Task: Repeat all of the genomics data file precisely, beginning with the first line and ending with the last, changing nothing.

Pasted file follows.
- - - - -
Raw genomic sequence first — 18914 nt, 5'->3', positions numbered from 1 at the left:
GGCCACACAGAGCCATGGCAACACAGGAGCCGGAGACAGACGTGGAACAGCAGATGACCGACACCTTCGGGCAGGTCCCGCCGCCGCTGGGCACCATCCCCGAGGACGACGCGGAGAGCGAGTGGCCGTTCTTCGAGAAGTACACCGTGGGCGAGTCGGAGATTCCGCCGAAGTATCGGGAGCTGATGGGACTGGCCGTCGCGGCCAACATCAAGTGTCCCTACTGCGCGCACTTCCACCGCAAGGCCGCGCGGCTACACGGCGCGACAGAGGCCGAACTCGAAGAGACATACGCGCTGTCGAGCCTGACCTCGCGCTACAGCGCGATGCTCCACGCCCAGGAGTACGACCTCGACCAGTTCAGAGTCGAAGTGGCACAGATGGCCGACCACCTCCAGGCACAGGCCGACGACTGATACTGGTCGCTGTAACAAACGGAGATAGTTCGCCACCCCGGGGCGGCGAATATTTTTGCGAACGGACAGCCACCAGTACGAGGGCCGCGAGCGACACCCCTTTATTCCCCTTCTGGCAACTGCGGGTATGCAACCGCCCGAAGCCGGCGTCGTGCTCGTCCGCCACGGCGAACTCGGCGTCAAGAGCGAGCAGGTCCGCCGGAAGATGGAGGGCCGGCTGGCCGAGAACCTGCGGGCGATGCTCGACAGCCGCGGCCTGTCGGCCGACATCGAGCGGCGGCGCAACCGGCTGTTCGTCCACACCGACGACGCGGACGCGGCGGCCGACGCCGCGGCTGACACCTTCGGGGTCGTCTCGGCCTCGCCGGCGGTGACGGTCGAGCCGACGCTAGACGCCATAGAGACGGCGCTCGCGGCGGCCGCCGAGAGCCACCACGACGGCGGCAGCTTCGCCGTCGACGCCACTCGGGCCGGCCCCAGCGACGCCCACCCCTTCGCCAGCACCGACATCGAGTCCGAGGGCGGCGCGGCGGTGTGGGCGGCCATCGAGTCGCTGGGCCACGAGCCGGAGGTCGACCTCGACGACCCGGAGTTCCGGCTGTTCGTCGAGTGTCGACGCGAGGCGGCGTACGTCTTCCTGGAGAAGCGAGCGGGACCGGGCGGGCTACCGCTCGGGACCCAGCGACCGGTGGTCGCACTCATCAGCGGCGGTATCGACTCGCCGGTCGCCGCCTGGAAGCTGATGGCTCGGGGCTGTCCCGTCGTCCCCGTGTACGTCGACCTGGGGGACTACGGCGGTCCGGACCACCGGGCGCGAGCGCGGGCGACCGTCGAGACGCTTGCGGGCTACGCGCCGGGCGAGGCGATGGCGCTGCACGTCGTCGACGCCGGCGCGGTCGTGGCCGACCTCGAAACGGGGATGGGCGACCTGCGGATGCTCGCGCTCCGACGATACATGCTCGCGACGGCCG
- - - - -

Raw genomic sequence first — 18914 nt, 5'->3', positions numbered from 1 at the left:
GGCCACACAGAGCCATGGCAACACAGGAGCCGGAGACAGACGTGGAACAGCAGATGACCGACACCTTCGGGCAGGTCCCGCCGCCGCTGGGCACCATCCCCGAGGACGACGCGGAGAGCGAGTGGCCGTTCTTCGAGAAGTACACCGTGGGCGAGTCGGAGATTCCGCCGAAGTATCGGGAGCTGATGGGACTGGCCGTCGCGGCCAACATCAAGTGTCCCTACTGCGCGCACTTCCACCGCAAGGCCGCGCGGCTACACGGCGCGACAGAGGCCGAACTCGAAGAGACATACGCGCTGTCGAGCCTGACCTCGCGCTACAGCGCGATGCTCCACGCCCAGGAGTACGACCTCGACCAGTTCAGAGTCGAAGTGGCACAGATGGCCGACCACCTCCAGGCACAGGCCGACGACTGATACTGGTCGCTGTAACAAACGGAGATAGTTCGCCACCCCGGGGCGGCGAATATTTTTGCGAACGGACAGCCACCAGTACGAGGGCCGCGAGCGACACCCCTTTATTCCCCTTCTGGCAACTGCGGGTATGCAACCGCCCGAAGCCGGCGTCGTGCTCGTCCGCCACGGCGAACTCGGCGTCAAGAGCGAGCAGGTCCGCCGGAAGATGGAGGGCCGGCTGGCCGAGAACCTGCGGGCGATGCTCGACAGCCGCGGCCTGTCGGCCGACATCGAGCGGCGGCGCAACCGGCTGTTCGTCCACACCGACGACGCGGACGCGGCGGCCGACGCCGCGGCTGACACCTTCGGGGTCGTCTCGGCCTCGCCGGCGGTGACGGTCGAGCCGACGCTAGACGCCATAGAGACGGCGCTCGCGGCGGCCGCCGAGAGCCACCACGACGGCGGCAGCTTCGCCGTCGACGCCACTCGGGCCGGCCCCAGCGACGCCCACCCCTTCGCCAGCACCGACATCGAGTCCGAGGGCGGCGCGGCGGTGTGGGCGGCCATCGAGTCGCTGGGCCACGAGCCGGAGGTCGACCTCGACGACCCGGAGTTCCGGCTGTTCGTCGAGTGTCGACGCGAGGCGGCGTACGTCTTCCTGGAGAAGCGAGCGGGACCGGGCGGGCTACCGCTCGGGACCCAGCGACCGGTGGTCGCACTCATCAGCGGCGGTATCGACTCGCCGGTCGCCGCCTGGAAGCTGATGGCTCGGGGCTGTCCCGTCGTCCCCGTGTACGTCGACCTGGGGGACTACGGCGGTCCGGACCACCGGGCGCGAGCGCGGGCGACCGTCGAGACGCTTGCGGGCTACGCGCCGGGCGAGGCGATGGCGCTGCACGTCGTCGACGCCGGCGCGGTCGTGGCCGACCTCGAAACGGGGATGGGCGACCTGCGGATGCTCGCGCTCCGACGATACATGCTCGCGACGGCCG